Madson said the planning process improved once they made their displeasure known.
“But to their credit, we appreciate that they included us in the later stages of public participation and incorporated many of our suggestions into the second draft of the master plan,” he said.
Ryan said the committee listened to their criticisms early on, but was always committed to including the perspective of the entire city, county and region.
Survey results are not representative of the community
Community dissatisfaction after early drafts was not limited to the VNA. Dozens of comments and critiques directed at the Friends of Forsyth committee “clarified community priorities,” Ryan said.
The initial survey was a guide for how the master plan would be written. It was sent out in the early stages of the public portion of the plan, in early 2021, and received more than 5,000 responses.
Jane Ogle was visited by the Friends of Forsyth committee last year when they asked her company, Custom Fit Center on West Park Avenue, to help with the survey. Ogle said the gym, which also hosts classes in Forsyth Park, has been promoting online and in-person surveys to try to get more participation in the process.
She attended the public listening sessions held throughout the summer and fall of 2021 and feels the planning process was fair and community driven.
“They were eager to get as much input as possible and incorporate as much of the survey respondents’ suggestions as they could,” Ogle said.
Respondents overwhelmingly called for more bathrooms, tree canopy protection, more family events and to meet the need for bike lanes, according to the master plan.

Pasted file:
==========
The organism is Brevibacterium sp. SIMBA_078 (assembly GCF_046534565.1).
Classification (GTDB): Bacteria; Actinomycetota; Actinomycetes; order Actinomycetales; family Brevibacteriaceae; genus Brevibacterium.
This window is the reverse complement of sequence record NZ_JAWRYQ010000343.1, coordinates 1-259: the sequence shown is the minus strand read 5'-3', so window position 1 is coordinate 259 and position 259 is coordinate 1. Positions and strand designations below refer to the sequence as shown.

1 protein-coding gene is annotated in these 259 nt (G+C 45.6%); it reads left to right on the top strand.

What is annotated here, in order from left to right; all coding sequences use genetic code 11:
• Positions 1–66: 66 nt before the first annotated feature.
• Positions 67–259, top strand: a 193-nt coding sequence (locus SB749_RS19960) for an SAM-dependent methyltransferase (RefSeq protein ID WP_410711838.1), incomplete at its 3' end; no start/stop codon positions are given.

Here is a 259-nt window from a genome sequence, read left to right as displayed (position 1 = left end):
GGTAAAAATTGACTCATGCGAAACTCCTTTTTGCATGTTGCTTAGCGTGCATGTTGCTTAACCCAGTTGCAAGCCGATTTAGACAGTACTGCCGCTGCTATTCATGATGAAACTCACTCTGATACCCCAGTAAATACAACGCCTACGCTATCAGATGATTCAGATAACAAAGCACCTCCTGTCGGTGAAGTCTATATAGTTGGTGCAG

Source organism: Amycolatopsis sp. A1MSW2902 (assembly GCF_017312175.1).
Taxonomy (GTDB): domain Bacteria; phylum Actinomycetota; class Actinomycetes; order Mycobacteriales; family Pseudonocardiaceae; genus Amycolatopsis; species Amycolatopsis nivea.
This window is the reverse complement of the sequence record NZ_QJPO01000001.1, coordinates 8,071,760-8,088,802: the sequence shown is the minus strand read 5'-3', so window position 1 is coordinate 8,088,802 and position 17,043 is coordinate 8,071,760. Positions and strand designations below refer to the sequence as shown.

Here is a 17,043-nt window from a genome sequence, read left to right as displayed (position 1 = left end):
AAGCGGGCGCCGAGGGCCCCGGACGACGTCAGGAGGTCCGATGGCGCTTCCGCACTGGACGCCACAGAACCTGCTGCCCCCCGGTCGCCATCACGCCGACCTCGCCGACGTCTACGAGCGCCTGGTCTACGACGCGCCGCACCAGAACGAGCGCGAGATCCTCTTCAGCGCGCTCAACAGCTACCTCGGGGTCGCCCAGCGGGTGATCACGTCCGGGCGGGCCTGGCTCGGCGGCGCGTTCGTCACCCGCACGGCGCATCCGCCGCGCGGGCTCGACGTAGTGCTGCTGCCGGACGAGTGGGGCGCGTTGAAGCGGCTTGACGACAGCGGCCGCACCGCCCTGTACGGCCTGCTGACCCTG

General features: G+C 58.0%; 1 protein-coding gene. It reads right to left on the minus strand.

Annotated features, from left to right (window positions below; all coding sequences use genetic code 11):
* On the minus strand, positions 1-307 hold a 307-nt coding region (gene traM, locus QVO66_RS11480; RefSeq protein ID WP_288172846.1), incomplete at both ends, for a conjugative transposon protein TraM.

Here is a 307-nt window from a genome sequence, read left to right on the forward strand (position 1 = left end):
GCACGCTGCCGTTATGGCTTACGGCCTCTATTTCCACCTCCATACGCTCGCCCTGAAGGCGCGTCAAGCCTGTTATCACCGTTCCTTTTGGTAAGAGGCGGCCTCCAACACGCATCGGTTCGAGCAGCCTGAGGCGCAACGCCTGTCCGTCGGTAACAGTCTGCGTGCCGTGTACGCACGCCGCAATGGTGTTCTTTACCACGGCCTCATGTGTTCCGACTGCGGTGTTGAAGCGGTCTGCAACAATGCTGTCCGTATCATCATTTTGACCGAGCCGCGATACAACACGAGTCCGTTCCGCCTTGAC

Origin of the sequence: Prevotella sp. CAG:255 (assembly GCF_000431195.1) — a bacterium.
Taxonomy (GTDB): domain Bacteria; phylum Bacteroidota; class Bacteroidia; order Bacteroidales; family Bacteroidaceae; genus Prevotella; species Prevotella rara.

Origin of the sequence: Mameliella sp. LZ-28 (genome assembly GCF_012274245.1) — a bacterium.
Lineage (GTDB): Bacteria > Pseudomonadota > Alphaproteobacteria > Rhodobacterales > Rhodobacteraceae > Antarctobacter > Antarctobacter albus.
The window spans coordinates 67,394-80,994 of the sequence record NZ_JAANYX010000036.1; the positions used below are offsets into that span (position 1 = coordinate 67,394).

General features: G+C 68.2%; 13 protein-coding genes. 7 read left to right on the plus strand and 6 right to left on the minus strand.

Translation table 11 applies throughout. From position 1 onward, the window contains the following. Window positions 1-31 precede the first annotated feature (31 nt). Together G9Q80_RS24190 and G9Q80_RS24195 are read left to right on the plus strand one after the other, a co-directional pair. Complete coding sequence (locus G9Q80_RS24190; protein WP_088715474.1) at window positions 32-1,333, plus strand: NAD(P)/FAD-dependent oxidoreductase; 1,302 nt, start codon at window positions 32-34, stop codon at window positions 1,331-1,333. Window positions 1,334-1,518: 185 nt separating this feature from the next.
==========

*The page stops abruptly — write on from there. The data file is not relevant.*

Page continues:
But the answers don’t fully reflect Savannah as a community.
White people made up 67% of responses, according to the blueprint. Whites make up 55% of the city’s population, according to the 2020 census. And, most respondents live in the 31401 zip code, which includes Forsyth Park. The area is the wealthiest ZIP code in the city where the population has been declining due to the increase in student and rental properties and short-term vacation rentals.
Rhangos said the representative gap in their responses was a concern early on. When they went to the Savannah City Council in December 2020 with the initial survey results, their directive was clear: get more input from communities of color.
“We’ve extended the first phase of community engagement for three months, so we can expand the voices and the truth is, it’s hard,” Rhangos said.
The club distributed hard copies of the surveys, met with city task forces, religious leaders, fraternity leaders at Savannah State University, civic organizations and youth soccer coaches to gather more wide range of comments.
“We’re very comfortable that we did everything we could,” Ryan said.
Safety a major concern
Victoria District resident and local travel writer Erin Clarkson responded to the survey last year and scored tree protection, adding toilets and safety.
“One of my biggest complaints about the current plan is that they plan to add more cameras to the park,” said Clarkson, who lives just south of the park. “Cameras don’t make the park safer.”
Security was the No. 2 issue identified by the community in polls, with more than 900 people saying improved lighting and emergency services were needed.
She added that while cameras help solve crimes, police foot patrols are badly needed to keep park visitors safe.
She referenced an October homicide where Desmond Warren, 33, was shot dead just after sunset in Forsyth Park. The incident was filmed.
“You know what happened? These two suspects went out of the park,” she said.
The master plan recommends that $122,000 be set aside for security upgrades, with over $3 million earmarked for lighting. Rhangos said the need to replace several broken security cameras was a directive from the City of Savannah. Future plans include the possibility of hiring a park ranger, a law enforcement officer whose only patrol area would be the park.
Plans call for the installation of emergency call boxes, which would assist park patrons should they need to call 911.
“Just having a manager in the park really helps to increase people’s perception and reality of safety,” Rhangos said. “So it was something that came up and was driven by the community.”
Zoe covers growth and its impact on communities in the Savannah area. Find her at [email protected], @zoenicholson_ on Twitter and @zoenicholsonreporter on Instagram.